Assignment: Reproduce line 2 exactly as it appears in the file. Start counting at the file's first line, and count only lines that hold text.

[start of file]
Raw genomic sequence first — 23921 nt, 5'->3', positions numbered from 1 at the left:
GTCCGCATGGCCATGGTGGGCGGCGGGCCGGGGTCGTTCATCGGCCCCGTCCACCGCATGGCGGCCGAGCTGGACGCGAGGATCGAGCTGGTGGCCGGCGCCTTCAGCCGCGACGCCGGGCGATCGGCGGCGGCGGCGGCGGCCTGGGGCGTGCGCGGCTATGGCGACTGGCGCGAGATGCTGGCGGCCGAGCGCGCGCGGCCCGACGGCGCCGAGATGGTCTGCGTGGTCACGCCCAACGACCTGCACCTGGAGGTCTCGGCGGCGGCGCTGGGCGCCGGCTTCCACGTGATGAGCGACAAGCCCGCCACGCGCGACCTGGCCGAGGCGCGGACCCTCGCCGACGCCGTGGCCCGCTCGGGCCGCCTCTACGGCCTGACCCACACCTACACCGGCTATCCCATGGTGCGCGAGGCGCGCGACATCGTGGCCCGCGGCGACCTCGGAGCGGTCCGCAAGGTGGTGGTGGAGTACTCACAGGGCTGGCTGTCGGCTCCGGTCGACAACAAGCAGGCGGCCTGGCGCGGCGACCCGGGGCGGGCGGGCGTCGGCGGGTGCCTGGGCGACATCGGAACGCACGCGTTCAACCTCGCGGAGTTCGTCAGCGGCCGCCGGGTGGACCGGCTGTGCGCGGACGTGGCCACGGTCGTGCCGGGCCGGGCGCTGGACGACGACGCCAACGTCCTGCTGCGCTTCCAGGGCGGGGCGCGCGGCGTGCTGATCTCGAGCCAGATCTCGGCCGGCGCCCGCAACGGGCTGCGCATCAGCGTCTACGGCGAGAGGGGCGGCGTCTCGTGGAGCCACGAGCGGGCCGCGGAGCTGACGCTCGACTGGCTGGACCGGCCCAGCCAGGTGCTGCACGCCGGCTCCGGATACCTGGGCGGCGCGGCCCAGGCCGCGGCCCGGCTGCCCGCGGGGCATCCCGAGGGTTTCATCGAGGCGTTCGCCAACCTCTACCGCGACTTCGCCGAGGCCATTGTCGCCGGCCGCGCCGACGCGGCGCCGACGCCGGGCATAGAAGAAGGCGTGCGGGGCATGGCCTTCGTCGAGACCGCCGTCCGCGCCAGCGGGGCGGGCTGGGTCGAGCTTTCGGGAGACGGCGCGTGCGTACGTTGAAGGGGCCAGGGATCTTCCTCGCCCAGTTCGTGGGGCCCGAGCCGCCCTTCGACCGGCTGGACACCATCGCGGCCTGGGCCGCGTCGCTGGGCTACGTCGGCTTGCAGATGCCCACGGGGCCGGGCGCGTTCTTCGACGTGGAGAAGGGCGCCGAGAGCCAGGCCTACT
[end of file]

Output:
GTCCGCATGGCCATGGTGGGCGGCGGGCCGGGGTCGTTCATCGGCCCCGTCCACCGCATGGCGGCCGAGCTGGACGCGAGGATCGAGCTGGTGGCCGGCGCCTTCAGCCGCGACGCCGGGCGATCGGCGGCGGCGGCGGCGGCCTGGGGCGTGCGCGGCTATGGCGACTGGCGCGAGATGCTGGCGGCCGAGCGCGCGCGGCCCGACGGCGCCGAGATGGTCTGCGTGGTCACGCCCAACGACCTGCACCTGGAGGTCTCGGCGGCGGCGCTGGGCGCCGGCTTCCACGTGATGAGCGACAAGCCCGCCACGCGCGACCTGGCCGAGGCGCGGACCCTCGCCGACGCCGTGGCCCGCTCGGGCCGCCTCTACGGCCTGACCCACACCTACACCGGCTATCCCATGGTGCGCGAGGCGCGCGACATCGTGGCCCGCGGCGACCTCGGAGCGGTCCGCAAGGTGGTGGTGGAGTACTCACAGGGCTGGCTGTCGGCTCCGGTCGACAACAAGCAGGCGGCCTGGCGCGGCGACCCGGGGCGGGCGGGCGTCGGCGGGTGCCTGGGCGACATCGGAACGCACGCGTTCAACCTCGCGGAGTTCGTCAGCGGCCGCCGGGTGGACCGGCTGTGCGCGGACGTGGCCACGGTCGTGCCGGGCCGGGCGCTGGACGACGACGCCAACGTCCTGCTGCGCTTCCAGGGCGGGGCGCGCGGCGTGCTGATCTCGAGCCAGATCTCGGCCGGCGCCCGCAACGGGCTGCGCATCAGCGTCTACGGCGAGAGGGGCGGCGTCTCGTGGAGCCACGAGCGGGCCGCGGAGCTGACGCTCGACTGGCTGGACCGGCCCAGCCAGGTGCTGCACGCCGGCTCCGGATACCTGGGCGGCGCGGCCCAGGCCGCGGCCCGGCTGCCCGCGGGGCATCCCGAGGGTTTCATCGAGGCGTTCGCCAACCTCTACCGCGACTTCGCCGAGGCCATTGTCGCCGGCCGCGCCGACGCGGCGCCGACGCCGGGCATAGAAGAAGGCGTGCGGGGCATGGCCTTCGTCGAGACCGCCGTCCGCGCCAGCGGGGCGGGCTGGGTCGAGCTTTCGGGAGACGGCGCGTGCGTACGTTGAAGGGGCCAGGGATCTTCCTCGCCCAGTTCGTGGGGCCCGAGCCGCCCTTCGACCGGCTGGACACCATCGCGGCCTGGGCCGCGTCGCTGGGCTACGTCGGCTTGCAGATGCCCACGGGGCCGGGCGCGTTCTTCGACGTGGAGAAGGGCGCCGAGAGCCAGGCCTACT